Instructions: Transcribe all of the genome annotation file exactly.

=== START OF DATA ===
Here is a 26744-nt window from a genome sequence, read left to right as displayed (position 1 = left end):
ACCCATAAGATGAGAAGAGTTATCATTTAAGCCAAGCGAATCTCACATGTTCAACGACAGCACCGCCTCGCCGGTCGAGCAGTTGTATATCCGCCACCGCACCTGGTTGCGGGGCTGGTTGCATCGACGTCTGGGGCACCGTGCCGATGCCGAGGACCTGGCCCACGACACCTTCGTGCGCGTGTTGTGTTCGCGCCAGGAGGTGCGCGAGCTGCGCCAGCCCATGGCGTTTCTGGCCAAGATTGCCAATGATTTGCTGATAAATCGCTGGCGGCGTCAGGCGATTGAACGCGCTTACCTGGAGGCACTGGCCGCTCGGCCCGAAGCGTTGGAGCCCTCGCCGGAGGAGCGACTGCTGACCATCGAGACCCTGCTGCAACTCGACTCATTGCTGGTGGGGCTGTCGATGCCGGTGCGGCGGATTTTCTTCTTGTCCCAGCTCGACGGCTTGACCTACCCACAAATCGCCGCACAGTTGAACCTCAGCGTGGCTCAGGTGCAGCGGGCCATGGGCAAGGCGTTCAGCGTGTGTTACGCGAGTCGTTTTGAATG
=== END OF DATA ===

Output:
Here is a 26744-nt window from a genome sequence, read left to right as displayed (position 1 = left end):
ACCCATAAGATGAGAAGAGTTATCATTTAAGCCAAGCGAATCTCACATGTTCAACGACAGCACCGCCTCGCCGGTCGAGCAGTTGTATATCCGCCACCGCACCTGGTTGCGGGGCTGGTTGCATCGACGTCTGGGGCACCGTGCCGATGCCGAGGACCTGGCCCACGACACCTTCGTGCGCGTGTTGTGTTCGCGCCAGGAGGTGCGCGAGCTGCGCCAGCCCATGGCGTTTCTGGCCAAGATTGCCAATGATTTGCTGATAAATCGCTGGCGGCGTCAGGCGATTGAACGCGCTTACCTGGAGGCACTGGCCGCTCGGCCCGAAGCGTTGGAGCCCTCGCCGGAGGAGCGACTGCTGACCATCGAGACCCTGCTGCAACTCGACTCATTGCTGGTGGGGCTGTCGATGCCGGTGCGGCGGATTTTCTTCTTGTCCCAGCTCGACGGCTTGACCTACCCACAAATCGCCGCACAGTTGAACCTCAGCGTGGCTCAGGTGCAGCGGGCCATGGGCAAGGCGTTCAGCGTGTGTTACGCGAGTCGTTTTGAATG